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Phuket beach clean-up 90% complete

August 27, 2014

Ninety per cent of the clearance of the island’s beaches is now complete. The remaining 10 per cent is going through the courts.


This was one of the messages at a press conference staged on Saturday (August 23) at the Royal Thai Navy Third Fleet base on Cape Panwa.

It was a high-level meeting that included Phuket Governor Maitri Intisut, Vice-Governor Jamroen Thippayapongtada, heads of various local councils (including Thawee Tongchaem, currently facing a date with the court on charges related to taxi mafia activities in Kata-Karon), Airport Director Prateuang Sornkham, Damrongtham Centre director Prapan Kanprasang, Pol Maj Gen Paween Pongsirin (who arranged Mr Thawee’s arrest), and others.

Preparation was meticulous, with all officials required to leave phones and guns outside the room and chairs labeled with names so that everyone sat in the correct place.

Gov Maitri began the proceedings with a rundown of actions and progress so far.

“The main issues are regulation of taxis, which will start on September 1 with conversion of all irregular taxis to meter taxis; continuing clearing of beaches, which people are happy with, and which is 90 per cent complete (the other 10 per cent is going through the courts); continuing with our drive against narcotics; decreasing the road accident rate; and reducing garbage. We are also working on other land issues.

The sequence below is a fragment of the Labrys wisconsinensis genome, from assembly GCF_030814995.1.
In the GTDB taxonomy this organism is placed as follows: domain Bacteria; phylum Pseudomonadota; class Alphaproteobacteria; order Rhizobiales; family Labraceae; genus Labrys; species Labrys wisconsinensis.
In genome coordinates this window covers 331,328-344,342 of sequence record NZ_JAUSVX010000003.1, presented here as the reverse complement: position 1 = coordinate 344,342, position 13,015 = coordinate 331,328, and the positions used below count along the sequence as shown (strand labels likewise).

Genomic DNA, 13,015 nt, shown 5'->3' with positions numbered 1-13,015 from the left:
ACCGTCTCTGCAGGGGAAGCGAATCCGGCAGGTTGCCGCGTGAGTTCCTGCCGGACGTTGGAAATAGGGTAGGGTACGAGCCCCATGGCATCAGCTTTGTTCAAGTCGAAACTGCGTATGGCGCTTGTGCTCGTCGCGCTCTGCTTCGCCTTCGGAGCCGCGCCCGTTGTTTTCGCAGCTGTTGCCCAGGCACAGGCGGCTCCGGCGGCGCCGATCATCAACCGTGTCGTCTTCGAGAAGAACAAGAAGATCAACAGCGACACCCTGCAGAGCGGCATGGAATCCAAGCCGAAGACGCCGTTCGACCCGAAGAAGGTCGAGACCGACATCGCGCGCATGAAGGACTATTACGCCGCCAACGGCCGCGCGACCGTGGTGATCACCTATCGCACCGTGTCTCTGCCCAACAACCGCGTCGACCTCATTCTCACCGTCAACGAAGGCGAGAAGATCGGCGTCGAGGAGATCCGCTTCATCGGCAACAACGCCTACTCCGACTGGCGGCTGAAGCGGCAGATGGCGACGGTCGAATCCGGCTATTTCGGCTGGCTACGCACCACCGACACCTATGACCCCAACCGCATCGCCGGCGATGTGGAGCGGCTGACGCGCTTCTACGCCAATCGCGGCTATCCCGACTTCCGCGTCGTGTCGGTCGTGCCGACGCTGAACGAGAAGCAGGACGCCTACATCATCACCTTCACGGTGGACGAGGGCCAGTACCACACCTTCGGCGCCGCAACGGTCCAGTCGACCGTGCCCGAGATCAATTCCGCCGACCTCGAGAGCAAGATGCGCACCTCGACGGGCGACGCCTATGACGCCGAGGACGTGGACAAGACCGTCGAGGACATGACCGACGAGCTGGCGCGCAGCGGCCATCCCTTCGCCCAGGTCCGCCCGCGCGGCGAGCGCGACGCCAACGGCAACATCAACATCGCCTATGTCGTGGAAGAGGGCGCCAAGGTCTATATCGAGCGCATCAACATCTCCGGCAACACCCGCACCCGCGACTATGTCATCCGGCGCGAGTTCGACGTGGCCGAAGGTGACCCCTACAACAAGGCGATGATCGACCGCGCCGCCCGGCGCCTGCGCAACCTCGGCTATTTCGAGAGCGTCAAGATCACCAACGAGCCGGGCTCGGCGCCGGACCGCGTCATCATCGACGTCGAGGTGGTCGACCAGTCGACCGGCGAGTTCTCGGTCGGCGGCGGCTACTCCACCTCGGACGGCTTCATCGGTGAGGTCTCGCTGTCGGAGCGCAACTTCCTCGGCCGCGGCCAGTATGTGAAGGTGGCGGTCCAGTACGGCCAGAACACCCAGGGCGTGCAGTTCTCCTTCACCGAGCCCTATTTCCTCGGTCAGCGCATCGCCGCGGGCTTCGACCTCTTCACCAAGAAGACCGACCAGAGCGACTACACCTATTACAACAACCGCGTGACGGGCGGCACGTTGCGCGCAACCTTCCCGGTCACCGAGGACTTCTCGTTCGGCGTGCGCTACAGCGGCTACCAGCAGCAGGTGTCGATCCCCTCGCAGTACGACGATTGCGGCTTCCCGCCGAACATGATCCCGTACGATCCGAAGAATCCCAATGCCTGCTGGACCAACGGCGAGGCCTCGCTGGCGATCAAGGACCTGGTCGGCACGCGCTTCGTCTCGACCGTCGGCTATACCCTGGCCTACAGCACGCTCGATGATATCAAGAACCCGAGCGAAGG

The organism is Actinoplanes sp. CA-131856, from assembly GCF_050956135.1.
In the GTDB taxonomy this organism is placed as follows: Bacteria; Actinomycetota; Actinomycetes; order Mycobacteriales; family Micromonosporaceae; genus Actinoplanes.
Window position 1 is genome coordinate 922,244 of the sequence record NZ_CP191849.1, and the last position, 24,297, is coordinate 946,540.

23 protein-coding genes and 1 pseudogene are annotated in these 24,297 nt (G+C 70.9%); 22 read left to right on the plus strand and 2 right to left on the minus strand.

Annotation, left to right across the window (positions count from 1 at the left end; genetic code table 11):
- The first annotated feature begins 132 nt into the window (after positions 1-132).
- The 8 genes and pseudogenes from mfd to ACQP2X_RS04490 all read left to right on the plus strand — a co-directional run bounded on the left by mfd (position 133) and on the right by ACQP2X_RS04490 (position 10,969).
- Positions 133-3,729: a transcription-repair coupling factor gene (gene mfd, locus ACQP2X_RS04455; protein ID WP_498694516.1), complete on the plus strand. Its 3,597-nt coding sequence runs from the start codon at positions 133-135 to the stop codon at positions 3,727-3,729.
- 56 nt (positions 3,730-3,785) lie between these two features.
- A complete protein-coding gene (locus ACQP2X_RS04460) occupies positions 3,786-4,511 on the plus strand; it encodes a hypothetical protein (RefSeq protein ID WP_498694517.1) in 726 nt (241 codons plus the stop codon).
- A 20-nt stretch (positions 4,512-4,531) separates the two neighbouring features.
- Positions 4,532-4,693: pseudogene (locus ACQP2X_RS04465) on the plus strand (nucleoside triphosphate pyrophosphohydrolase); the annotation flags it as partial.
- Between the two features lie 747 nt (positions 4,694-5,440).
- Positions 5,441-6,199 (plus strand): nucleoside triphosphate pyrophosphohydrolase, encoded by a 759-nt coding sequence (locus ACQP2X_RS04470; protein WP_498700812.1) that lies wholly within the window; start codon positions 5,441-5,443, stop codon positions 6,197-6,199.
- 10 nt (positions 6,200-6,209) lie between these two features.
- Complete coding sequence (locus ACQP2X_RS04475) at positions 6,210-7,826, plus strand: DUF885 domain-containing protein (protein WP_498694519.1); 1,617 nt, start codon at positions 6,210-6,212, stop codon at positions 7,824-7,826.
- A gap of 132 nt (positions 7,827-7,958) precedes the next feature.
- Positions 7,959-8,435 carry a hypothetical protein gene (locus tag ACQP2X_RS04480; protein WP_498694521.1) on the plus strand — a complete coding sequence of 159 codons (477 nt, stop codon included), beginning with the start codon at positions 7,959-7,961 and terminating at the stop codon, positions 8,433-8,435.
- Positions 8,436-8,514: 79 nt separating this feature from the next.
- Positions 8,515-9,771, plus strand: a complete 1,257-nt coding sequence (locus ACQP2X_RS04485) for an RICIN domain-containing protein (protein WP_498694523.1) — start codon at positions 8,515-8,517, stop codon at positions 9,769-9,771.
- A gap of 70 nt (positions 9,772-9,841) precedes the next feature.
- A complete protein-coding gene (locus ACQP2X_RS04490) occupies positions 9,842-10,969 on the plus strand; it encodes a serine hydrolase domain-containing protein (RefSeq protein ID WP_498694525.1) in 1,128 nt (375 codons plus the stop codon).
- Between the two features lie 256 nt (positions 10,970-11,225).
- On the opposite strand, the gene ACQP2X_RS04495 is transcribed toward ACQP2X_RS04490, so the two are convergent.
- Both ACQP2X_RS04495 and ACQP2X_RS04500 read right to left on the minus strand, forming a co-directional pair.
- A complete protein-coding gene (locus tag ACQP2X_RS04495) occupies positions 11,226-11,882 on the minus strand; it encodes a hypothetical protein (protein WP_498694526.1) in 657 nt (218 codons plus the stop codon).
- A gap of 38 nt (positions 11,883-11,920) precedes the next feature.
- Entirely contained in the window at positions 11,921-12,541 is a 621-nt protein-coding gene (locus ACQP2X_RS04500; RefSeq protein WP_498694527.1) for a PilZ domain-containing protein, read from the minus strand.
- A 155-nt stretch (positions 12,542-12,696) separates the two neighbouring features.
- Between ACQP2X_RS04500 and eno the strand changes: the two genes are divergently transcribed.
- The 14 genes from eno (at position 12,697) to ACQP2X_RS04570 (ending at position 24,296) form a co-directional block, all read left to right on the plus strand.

“Anyone who has comments or opinions can give them to the Damrongtham Centre.

“Next, we will check all structures to see whether the owners have been paying their taxes correctly.”

Asked how many people had been adversely affected by the beach clearances, he replied, “Cherng Talay, Patong, Karon and Kata are the main areas where people have been affected. For example, in the Patong area there are 62 sun bed operators, 192 masseuses, and 92 small vendors.”

He added “We will manage things so that they have an area to work in legally, but we have to check supply and demand so that these people can make a living.”

Army Lt Gen Walit Rojanaphakdee, dressed casually in white shirt and dark trousers, told the press, “For us, people come first, but everything must be done according to the rules.

Asked when the action on land grabbing would finally see action taken against “influential” figures, the general said, “It depends on the law. If they have been breaking the law, they will get their just desserts.

“We will solve the problem of influential people making money off the backs of the ordinary man in the street.”

Referring to theft of state land, he pointed out, “Forests are important. Without them, there are floods when it rains and water shortages when it does not rain.”

Asked how anyone could be sure that beaches would not again be invaded after they have been cleared – as they were after the tsunami of 10 years ago – he replied, “We are focusing on getting all officials to work according to the rules.

“They must be responsible in the way they perform their duty. Then we can focus on how we can get citizens to trust officials.”

Asked how many cases are expected to be tried by military courts, Gen Walit said, “Military courts will be used in some cases only. Generally the civilian court system will handle cases.”

At this point the press conference was closed.

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